On appeal from the Superior Court of New Jersey, Chancery Division, Family Part, Essex County, FJ-07-5110-07.
NOT FOR PUBLICATION WITHOUT THE APPROVAL OF THE APPELLATE DIVISION
Before Judges Reisner and Alvarez.
Defendant S.T.H., a juvenile, appeals from a February 21, 2008 order adjudicating him as delinquent for offenses that would constitute second-degree robbery and conspiracy to commit robbery, if he were an adult. He also appeals from his sentence of thirty months in the Youth Correction Center at Jamesburg. We affirm.
Defendant stole Maria Abreu's pocketbook, during an incident that occurred on June 8, 2007, at a bus stop in Newark.*fn1
According to David Millington, an eyewitness who observed the crime from the window seat of a commuter bus stopped at a red light, defendant snatched the victim's purse. Once defendant obtained possession of the purse, after a ten-second struggle with the victim, he ran to a silver or gray car being driven by an accomplice and climbed into the back seat of the vehicle. According to Millington, the escape appeared to be a "smooth" operation because someone inside the car opened the door for defendant before defendant even attempted to open it.
Millington testified that the victim ran after defendant and climbed onto the hood of the getaway car, which was stationary at the time. After she climbed onto the hood of the car, the driver put the vehicle in motion and began to drive away. The victim fell off the hood of the car and was severely injured. At that point, Millington got off the bus and went to aid the victim, who was lying on the street in a pool of blood.
In an oral opinion placed on the record on December 5, 2007, Judge Cronin found Millington to be one of the most credible witnesses he had ever seen. He concluded that the struggle over the purse was sufficient to elevate the crime to a second-degree robbery: "[T]hat struggling for 10 seconds distinguishes this from a mere purse snatching. This was a struggle in excess of that needed to commit a third degree theft." The judge also found defendant guilty of conspiring with the driver to commit the crime, thereby making defendant liable for the victim's having been thrown off the hood of the car:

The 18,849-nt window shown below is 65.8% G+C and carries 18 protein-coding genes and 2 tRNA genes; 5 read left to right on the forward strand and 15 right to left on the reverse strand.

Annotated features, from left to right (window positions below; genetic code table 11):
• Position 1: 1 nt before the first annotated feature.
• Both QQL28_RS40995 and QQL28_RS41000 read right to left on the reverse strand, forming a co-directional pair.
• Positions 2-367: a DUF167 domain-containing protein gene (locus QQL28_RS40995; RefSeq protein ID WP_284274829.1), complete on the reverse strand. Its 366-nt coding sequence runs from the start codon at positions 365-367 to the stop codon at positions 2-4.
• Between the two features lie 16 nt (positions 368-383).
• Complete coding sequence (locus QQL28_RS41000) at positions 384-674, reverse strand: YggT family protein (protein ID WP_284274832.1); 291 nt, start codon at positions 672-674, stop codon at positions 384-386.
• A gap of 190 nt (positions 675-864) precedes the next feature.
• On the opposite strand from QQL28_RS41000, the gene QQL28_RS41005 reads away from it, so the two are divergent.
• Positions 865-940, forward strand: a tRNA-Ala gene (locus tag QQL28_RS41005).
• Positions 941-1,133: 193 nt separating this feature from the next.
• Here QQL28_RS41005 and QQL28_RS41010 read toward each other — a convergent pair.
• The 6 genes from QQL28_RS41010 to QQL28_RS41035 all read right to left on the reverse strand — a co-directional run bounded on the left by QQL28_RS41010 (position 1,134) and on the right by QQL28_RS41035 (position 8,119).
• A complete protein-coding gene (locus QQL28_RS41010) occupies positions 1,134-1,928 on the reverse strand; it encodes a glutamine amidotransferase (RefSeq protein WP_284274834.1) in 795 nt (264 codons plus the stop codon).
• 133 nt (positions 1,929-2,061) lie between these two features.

[T]he Court will adjudicate [S.T.H.] guilty of conspiracy to commit robbery of Miss Abreu in that the Court finds a concert of action between [S.T.H.] and the unidentified individual who was operating the motor vehicle. The Court finds that circumstantially based upon the arrival of that vehicle while [S.T.H.] was making flight by foot from the scene of his robbery of Miss Abreu.
The non-coincidental opening of the rear door at the time, and then [S.T.H.'s] entry into the back, rear of that door, clearly being circumstantial evidence from which this Court does conclude that there was a concert of action and ...